Three Key Factors to Understand Machinability of Carbon and Alloy Steel

March 13, 2012

The machinability of steel bars is determined by three primary factors. Those factors are 1) Cold Work; 2) Thermal Treatment; 3) Chemical Composition.

Machinability is the result of Cold Work, Thermal Processing and Chemical composition- as well as the ability of the machine tool and the machinist.

Cold Work improves the machinability of low carbon steels by reducing the high ductility of the hot rolled product. Cold working the steel by die drawing or cold rolling results in chips that are harder, more brittle, and curled, prodcuing less built up edge on the tools cutting edge.. The improved Yield to Tensile Strength ratio means that your tools and machines have less work to do to get the chip to separate. Steels between 0.15- 0.30 wt% carbon are best machining; above 0.30 wt% the machinability decreases as carbon content (and hardness) increase.

Thermal Treatment improves the machinability of steel by reducing stresses, controlling microstructure, and lowering hardness and strength. While this is usually employed in higher carbon steels, sometimes a Spheroidize Anneal is employed in very low carbon steels to improve their formability. Stress Relief Anneal, Lamellar Pearlitic Anneal, and Spheroidize Anneals are the treatments applied to improve machinability in bar steels for machining.

Chemical composition is a major factor that contributes to the steel’s machinability or lack thereof. There are a number of chemical factors that promote machinability including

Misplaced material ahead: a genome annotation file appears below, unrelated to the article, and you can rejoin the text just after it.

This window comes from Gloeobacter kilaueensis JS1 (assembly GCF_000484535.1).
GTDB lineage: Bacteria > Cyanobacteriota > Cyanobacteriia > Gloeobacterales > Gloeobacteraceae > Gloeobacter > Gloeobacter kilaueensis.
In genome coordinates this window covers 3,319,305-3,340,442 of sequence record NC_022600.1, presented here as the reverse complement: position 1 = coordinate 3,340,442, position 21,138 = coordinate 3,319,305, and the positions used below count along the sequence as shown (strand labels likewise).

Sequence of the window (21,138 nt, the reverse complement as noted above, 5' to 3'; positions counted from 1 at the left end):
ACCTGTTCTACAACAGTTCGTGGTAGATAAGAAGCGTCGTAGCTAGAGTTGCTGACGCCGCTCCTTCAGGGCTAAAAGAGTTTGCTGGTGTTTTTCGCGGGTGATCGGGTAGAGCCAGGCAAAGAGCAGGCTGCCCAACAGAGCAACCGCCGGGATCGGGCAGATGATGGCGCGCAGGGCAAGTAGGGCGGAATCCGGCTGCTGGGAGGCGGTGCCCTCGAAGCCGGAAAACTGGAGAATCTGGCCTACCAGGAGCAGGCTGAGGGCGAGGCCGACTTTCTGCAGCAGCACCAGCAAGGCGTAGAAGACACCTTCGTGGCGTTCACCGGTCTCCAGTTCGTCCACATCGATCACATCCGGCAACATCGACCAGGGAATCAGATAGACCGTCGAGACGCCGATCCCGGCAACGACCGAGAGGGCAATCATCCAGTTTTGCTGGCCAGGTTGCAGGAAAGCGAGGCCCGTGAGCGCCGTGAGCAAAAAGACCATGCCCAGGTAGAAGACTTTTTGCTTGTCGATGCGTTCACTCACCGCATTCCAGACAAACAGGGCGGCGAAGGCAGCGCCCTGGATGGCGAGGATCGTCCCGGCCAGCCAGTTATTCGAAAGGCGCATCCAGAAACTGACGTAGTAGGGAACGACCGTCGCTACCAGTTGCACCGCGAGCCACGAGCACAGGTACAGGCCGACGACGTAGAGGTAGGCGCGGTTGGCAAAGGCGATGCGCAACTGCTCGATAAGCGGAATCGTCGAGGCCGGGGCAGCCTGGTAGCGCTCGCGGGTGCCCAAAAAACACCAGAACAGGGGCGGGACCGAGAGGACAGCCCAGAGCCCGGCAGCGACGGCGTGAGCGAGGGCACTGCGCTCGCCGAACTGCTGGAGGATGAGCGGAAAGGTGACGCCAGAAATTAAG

Carbon- low carbon steels are too ductile, resulting in gummy chips and the build up of workpiece material on the tool edge (BUE). Between 0.15 and 0.30 wt% carbon machinability is at its best; machinability decreases as carbon content increases beyond 0.30.

Additives that promote machining include

  • Sulfur combines with Manganese to form Manganese Sulfides which help the chip to break and improve surface finish.
  • Lead is added to steel to reduce friction during cutting by providing an internal lubricant. Lead does not alter the mechanical properties of the steel.
  • Phosphorus increases the strength of the softer ferrite phase in the steel, resulting in a harder and stronger chip (less ductile) promoting breakage and improved finishes.
  • Nitrogen can promote a brittle chip as well, making it especially beneificial to internal machining operations like drilling and tapping which constrain the chip’s movement.
  • (Nitrogen also can make the steel unsuitable for subnsequent cold working operations like thread rolling, crimping, swaging or staking.)

Additives that can have a detrimental effect on machining include deoxidizers and grain refiners.

Deoxidizing and grain refining elements include

  • Silicon,
  • Aluminum,
  • Vanadium
  • Niobium

These elements reduce machinability by promoting a finer grain structure and increasing the edge breakdown on the tool by abrasion.

Alloying elements can be said to inhibit machinability by their contribution to microstructure and properties, but this is of small impact compared to the factors listed above.


Best Free Video You’ll See This Year

October 29, 2009

Nova produces wonderful scientific specials.  They are sumptuously filmed,  compellingly written, and always interesting.  This years’ two hour season premier is probably the best free video that you will see this year.

Best Techie TV Of 2009!

Best Techie TV Of 2009!

Absolute Zero explains the history of the ‘science of cold,’ and even uses the example of boring out a cannon barrel to demonstrate generation of heat to  attack the theory of “caloric.” Air conditioning, refrigeration and delivery of electricity are other industrial applications of the ‘science of cold’ that are produced by our industry.

Alchemy, Chemistry, Guillotines, Dangerous Experiments, Explosions,  Ox Sledges, Metrology, Gas Laws, Math, Steam Engines, Explosions,  Bose Einstein Condensates, and a ‘cool look’ at globalization of ice trade in the 19th century. A real treat for both sides of your brain. And its free on HULU.

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